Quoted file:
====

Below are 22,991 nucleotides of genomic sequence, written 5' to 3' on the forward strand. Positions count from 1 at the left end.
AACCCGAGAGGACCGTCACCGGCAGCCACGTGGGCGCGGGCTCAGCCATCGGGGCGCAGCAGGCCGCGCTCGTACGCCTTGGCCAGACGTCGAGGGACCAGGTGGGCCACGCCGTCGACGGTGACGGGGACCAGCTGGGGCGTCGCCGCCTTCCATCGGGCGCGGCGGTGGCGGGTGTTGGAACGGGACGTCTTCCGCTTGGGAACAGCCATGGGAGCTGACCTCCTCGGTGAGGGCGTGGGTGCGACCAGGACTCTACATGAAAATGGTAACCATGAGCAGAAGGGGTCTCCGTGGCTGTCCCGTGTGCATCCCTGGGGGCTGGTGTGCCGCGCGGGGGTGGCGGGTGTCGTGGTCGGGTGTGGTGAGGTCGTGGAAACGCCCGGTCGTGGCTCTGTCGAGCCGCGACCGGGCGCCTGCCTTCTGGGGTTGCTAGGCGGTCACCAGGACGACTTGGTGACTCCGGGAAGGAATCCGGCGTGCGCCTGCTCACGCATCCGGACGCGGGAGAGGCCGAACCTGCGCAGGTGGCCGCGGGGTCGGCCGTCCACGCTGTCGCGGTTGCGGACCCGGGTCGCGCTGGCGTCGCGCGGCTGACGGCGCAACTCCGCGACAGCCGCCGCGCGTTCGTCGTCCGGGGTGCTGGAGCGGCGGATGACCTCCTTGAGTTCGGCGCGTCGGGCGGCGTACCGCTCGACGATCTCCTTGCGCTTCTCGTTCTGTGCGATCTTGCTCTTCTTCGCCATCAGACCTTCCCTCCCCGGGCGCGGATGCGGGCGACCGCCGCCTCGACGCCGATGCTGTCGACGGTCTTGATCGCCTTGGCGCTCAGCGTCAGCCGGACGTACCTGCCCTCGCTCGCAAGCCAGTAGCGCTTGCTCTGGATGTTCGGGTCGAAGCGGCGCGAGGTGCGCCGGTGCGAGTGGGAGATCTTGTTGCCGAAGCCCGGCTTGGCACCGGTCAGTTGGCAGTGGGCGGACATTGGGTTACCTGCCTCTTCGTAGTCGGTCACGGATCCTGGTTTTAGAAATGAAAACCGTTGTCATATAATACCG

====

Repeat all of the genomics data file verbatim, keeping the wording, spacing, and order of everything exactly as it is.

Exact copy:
Below are 22,991 nucleotides of genomic sequence, written 5' to 3' on the forward strand. Positions count from 1 at the left end.
AACCCGAGAGGACCGTCACCGGCAGCCACGTGGGCGCGGGCTCAGCCATCGGGGCGCAGCAGGCCGCGCTCGTACGCCTTGGCCAGACGTCGAGGGACCAGGTGGGCCACGCCGTCGACGGTGACGGGGACCAGCTGGGGCGTCGCCGCCTTCCATCGGGCGCGGCGGTGGCGGGTGTTGGAACGGGACGTCTTCCGCTTGGGAACAGCCATGGGAGCTGACCTCCTCGGTGAGGGCGTGGGTGCGACCAGGACTCTACATGAAAATGGTAACCATGAGCAGAAGGGGTCTCCGTGGCTGTCCCGTGTGCATCCCTGGGGGCTGGTGTGCCGCGCGGGGGTGGCGGGTGTCGTGGTCGGGTGTGGTGAGGTCGTGGAAACGCCCGGTCGTGGCTCTGTCGAGCCGCGACCGGGCGCCTGCCTTCTGGGGTTGCTAGGCGGTCACCAGGACGACTTGGTGACTCCGGGAAGGAATCCGGCGTGCGCCTGCTCACGCATCCGGACGCGGGAGAGGCCGAACCTGCGCAGGTGGCCGCGGGGTCGGCCGTCCACGCTGTCGCGGTTGCGGACCCGGGTCGCGCTGGCGTCGCGCGGCTGACGGCGCAACTCCGCGACAGCCGCCGCGCGTTCGTCGTCCGGGGTGCTGGAGCGGCGGATGACCTCCTTGAGTTCGGCGCGTCGGGCGGCGTACCGCTCGACGATCTCCTTGCGCTTCTCGTTCTGTGCGATCTTGCTCTTCTTCGCCATCAGACCTTCCCTCCCCGGGCGCGGATGCGGGCGACCGCCGCCTCGACGCCGATGCTGTCGACGGTCTTGATCGCCTTGGCGCTCAGCGTCAGCCGGACGTACCTGCCCTCGCTCGCAAGCCAGTAGCGCTTGCTCTGGATGTTCGGGTCGAAGCGGCGCGAGGTGCGCCGGTGCGAGTGGGAGATCTTGTTGCCGAAGCCCGGCTTGGCACCGGTCAGTTGGCAGTGGGCGGACATTGGGTTACCTGCCTCTTCGTAGTCGGTCACGGATCCTGGTTTTAGAAATGAAAACCGTTGTCATATAATACCG